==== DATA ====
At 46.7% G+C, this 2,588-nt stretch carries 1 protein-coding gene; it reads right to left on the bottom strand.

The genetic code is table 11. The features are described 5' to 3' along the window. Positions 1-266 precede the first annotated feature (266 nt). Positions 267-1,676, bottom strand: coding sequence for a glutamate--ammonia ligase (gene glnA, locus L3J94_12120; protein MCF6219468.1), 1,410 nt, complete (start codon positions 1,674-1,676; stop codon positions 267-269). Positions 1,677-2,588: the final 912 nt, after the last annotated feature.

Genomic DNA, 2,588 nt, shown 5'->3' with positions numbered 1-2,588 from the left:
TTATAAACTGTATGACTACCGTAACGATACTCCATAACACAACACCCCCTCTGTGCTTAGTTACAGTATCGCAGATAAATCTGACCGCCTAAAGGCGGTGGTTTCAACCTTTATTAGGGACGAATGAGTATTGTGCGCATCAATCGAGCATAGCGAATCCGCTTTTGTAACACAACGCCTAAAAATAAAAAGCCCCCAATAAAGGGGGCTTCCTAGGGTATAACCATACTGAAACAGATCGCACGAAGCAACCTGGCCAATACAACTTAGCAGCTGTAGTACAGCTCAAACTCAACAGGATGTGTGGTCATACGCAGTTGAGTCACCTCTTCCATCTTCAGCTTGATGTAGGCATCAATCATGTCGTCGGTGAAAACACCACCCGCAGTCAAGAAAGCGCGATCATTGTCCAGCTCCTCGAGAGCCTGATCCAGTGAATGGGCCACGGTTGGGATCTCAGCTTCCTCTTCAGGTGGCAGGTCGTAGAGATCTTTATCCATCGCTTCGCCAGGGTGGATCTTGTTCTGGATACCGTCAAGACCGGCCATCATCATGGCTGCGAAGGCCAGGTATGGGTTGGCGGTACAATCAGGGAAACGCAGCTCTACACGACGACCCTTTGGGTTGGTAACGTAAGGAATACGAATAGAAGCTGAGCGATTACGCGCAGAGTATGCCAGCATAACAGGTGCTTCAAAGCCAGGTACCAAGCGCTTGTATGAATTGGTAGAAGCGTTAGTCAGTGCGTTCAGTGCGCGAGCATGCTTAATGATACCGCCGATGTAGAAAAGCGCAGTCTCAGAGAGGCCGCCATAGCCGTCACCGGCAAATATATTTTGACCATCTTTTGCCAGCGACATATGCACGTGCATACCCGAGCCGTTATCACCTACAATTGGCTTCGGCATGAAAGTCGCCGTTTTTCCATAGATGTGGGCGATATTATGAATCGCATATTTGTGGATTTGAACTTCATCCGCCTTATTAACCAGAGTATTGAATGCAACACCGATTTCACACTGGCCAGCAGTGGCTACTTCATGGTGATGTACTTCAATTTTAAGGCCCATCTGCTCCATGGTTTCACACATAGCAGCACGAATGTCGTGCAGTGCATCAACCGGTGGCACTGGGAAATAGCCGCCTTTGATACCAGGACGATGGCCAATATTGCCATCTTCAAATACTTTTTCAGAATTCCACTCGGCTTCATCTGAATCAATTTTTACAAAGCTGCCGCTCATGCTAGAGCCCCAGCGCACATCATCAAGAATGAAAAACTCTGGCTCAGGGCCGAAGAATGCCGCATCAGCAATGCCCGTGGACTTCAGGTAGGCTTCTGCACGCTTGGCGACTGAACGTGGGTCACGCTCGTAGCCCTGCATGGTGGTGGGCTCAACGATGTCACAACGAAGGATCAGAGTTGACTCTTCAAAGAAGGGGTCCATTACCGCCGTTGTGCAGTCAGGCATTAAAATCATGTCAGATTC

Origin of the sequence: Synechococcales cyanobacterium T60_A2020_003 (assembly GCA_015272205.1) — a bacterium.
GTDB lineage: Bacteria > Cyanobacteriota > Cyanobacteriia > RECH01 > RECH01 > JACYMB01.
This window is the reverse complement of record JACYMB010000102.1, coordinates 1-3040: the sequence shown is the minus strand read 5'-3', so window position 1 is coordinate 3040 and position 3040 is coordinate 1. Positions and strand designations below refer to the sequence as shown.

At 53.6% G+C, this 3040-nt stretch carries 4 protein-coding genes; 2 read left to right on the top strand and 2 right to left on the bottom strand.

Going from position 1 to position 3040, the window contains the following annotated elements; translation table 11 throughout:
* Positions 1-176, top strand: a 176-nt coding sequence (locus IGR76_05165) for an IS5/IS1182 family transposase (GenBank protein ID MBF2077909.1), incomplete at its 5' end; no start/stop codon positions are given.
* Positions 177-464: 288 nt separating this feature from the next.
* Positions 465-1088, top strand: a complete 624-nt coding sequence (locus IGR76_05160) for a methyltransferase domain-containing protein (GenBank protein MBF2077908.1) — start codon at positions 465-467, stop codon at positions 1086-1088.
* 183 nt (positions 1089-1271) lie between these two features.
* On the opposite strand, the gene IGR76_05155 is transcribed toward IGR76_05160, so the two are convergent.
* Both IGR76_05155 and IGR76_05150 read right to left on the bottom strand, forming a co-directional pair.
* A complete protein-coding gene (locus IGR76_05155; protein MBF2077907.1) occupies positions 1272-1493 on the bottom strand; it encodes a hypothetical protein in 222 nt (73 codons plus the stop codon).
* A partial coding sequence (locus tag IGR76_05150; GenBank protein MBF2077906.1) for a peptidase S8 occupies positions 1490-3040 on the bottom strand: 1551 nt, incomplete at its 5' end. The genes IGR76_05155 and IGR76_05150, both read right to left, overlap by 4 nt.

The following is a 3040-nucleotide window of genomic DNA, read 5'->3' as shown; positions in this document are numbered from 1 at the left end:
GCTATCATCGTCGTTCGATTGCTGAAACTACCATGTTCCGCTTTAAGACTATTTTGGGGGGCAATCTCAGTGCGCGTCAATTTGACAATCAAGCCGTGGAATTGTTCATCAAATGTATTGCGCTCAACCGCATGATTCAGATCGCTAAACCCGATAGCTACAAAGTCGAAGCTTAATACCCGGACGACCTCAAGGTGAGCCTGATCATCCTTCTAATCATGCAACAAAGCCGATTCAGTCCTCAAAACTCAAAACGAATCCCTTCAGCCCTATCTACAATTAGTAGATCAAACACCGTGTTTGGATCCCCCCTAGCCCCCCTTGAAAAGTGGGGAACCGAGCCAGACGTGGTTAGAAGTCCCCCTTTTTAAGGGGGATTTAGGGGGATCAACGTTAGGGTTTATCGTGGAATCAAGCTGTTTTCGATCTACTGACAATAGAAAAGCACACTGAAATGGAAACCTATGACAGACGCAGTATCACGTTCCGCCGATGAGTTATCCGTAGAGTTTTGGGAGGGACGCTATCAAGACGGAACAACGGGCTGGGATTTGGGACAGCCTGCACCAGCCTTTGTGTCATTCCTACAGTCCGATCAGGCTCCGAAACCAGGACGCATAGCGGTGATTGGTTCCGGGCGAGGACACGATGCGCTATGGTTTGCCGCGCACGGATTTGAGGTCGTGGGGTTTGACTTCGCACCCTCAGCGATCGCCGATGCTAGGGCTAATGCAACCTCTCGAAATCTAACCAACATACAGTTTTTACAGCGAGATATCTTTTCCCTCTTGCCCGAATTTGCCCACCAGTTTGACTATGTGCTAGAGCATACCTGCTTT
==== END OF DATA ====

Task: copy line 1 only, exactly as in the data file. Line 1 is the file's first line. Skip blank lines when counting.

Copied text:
At 46.7% G+C, this 2,588-nt stretch carries 1 protein-coding gene; it reads right to left on the bottom strand.